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North Korea Remains Most Urgent Threat to Peace

U.S. Defense Secretary Jim Mattis gives a speech about "The United States and Asia-Pacific Security" at the first plenary session at the 2017 International Institute for Strategic Studies (IISS) Shangri-la Dialogue, an annual defense and security forum in Asia, Saturday, June 3, 2017 in Singapore. (AP Photo/Joseph Nair)

“Coupled with reckless proclamations, the current North Korean program signals a clear intent to acquire nuclear armed ballistic missiles.”

The most urgent and dangerous threat to peace and security in the Asia-Pacific is North Korea, said U.S. Defense Secretary Jim Mattis. Speaking in Singapore, he noted the North Korean regime has increased the pace and the scope of its nuclear program in recent months.

North Korea’s nuclear program is a threat to all. “Coupled with reckless proclamations, the current North Korean program signals a clear intent to acquire nuclear armed ballistic missiles,” said Secretary Mattis, “including those of intercontinental range that pose direct and immediate threats to our regional allies, our partners and all the world.”

There is a strong international consensus that the current situation cannot continue. The U.S. is encouraged by China's renewed commitment to work with the international community toward denuclearization. “Ultimately,” said Secretary Mattis, “we believe China will come to recognize North Korea as a strategic liability, not an asset.”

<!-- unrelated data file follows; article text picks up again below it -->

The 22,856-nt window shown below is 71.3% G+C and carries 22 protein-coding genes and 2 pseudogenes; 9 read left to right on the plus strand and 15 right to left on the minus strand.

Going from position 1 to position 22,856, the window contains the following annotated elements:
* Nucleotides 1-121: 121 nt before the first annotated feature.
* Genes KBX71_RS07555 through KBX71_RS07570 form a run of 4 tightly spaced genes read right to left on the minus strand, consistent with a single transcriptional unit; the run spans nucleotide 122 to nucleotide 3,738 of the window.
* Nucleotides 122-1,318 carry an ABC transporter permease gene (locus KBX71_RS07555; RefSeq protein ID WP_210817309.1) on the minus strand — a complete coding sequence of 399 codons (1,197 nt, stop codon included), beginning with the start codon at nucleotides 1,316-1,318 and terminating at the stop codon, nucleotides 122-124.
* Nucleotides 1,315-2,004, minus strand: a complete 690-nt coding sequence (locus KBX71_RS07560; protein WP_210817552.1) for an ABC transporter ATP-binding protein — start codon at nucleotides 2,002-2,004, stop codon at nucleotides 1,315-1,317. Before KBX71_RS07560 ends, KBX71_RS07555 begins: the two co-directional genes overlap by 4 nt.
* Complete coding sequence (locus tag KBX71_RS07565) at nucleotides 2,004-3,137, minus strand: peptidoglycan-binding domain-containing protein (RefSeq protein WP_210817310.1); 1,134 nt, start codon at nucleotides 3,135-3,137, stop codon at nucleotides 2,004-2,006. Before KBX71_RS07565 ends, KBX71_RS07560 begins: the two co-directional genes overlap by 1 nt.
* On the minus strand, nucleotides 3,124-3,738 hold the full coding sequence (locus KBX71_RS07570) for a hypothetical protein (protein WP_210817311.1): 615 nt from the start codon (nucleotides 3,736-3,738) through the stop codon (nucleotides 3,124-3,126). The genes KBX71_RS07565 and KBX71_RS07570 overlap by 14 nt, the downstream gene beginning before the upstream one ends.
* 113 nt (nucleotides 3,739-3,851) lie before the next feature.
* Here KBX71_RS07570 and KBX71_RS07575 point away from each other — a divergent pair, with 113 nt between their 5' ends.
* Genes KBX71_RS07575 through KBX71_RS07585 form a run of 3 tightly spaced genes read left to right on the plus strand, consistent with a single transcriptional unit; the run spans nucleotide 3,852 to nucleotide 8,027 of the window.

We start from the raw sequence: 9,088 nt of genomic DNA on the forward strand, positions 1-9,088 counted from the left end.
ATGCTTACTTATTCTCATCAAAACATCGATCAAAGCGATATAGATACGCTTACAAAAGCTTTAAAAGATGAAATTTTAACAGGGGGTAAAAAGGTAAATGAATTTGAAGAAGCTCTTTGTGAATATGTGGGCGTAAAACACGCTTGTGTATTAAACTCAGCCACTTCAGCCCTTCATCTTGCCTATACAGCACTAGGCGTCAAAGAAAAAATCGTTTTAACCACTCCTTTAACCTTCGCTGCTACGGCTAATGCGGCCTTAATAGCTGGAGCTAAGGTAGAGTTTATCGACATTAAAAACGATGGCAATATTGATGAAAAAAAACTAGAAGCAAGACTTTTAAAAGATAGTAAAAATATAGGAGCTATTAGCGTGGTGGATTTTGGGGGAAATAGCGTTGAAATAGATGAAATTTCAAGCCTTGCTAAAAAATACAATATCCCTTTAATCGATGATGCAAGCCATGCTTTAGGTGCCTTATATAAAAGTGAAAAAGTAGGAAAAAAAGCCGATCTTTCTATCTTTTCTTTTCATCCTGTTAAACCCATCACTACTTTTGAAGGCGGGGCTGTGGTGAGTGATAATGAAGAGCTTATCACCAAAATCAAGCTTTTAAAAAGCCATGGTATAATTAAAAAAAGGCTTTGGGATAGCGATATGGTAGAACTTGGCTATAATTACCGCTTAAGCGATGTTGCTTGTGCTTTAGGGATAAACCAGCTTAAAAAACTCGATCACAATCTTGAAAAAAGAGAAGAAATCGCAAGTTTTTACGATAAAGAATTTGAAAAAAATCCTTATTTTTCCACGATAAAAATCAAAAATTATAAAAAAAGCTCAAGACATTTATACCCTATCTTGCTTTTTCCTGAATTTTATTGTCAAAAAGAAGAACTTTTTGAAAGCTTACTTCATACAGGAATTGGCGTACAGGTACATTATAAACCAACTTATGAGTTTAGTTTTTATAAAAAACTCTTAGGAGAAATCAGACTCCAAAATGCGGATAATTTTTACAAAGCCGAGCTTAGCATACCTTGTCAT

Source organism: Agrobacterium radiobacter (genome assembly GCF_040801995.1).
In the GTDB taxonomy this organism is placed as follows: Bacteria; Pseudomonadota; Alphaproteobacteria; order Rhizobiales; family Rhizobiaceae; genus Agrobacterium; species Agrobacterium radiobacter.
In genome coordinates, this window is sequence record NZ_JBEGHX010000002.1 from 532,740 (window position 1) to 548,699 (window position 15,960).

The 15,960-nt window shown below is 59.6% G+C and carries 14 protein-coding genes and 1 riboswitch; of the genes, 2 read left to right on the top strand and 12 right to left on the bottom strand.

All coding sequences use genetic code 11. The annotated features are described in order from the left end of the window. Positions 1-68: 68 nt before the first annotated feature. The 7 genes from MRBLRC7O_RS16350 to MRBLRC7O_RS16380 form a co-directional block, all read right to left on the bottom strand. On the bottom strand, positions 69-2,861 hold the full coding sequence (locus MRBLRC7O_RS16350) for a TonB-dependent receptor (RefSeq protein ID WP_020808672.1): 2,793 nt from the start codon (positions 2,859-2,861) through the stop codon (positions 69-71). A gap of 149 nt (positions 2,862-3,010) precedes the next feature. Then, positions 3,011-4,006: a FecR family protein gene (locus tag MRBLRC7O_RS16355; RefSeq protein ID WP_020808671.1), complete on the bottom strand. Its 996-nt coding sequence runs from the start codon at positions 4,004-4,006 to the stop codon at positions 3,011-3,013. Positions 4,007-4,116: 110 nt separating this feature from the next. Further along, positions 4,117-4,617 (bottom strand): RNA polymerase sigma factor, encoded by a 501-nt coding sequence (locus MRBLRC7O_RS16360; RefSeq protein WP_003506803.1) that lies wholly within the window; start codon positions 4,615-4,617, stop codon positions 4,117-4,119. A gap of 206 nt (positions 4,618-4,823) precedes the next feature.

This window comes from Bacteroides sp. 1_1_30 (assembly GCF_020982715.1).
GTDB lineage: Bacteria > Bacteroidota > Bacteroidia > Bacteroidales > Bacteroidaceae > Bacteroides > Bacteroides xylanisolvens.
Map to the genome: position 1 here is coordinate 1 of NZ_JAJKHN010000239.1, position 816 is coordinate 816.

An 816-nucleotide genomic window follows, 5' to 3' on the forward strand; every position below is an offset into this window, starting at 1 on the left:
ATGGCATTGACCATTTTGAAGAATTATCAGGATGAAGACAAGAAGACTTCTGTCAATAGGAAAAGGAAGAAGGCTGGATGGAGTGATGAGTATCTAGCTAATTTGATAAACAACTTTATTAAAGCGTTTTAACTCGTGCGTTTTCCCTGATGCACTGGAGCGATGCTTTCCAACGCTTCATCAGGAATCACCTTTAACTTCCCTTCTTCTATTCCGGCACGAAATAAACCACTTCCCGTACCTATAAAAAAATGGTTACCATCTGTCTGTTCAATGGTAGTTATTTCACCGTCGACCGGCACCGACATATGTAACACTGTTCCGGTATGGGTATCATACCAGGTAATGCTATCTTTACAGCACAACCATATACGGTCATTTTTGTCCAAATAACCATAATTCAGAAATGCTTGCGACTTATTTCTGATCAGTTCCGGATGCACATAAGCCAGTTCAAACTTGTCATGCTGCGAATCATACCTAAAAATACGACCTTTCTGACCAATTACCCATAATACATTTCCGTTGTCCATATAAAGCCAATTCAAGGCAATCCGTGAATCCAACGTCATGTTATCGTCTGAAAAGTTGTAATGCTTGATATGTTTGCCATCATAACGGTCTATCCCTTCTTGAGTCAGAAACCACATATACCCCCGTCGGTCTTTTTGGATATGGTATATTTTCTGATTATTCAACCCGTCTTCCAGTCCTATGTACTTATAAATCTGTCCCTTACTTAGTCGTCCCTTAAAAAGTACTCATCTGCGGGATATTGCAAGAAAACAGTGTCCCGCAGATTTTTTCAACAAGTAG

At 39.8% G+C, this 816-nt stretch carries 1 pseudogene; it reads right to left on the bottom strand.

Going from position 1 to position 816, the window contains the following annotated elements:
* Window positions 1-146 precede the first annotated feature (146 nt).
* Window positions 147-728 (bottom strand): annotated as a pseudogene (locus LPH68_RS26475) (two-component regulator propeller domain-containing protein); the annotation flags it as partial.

As China's President Xi said in April, "Only if all sides live up to their responsibilities and come together from different directions can the nuclear issues on the peninsula be resolved as quickly as possible."

“I agree with the president's words on this point, and those words must be followed by actions by all of us.” said Secretary Mattis.

The United States is coordinating at the United Nations and with its allies and partners to apply new pressure on North Korea to choose to abandon the its dangerous path. As Secretary of State Rex Tillerson said before the United Nations in April, the goal is get North Korea to “finally and permanently abandon its nuclear and ballistic missiles programs."

The United States will maintain its close cooperation with the Republic of Korea and Japan. “Our commitment to the defense of the Republic of Korea and Japan, to include the employment of our most advanced capabilities, is ironclad,” said Secretary Mattis.

Moreover, the U.S. will take further steps to protect the U.S. homeland, as demonstrated by the recent successful ballistic missile defense test.

As Secretary of State Rex Tillerson has made clear, the era of strategic patience is over.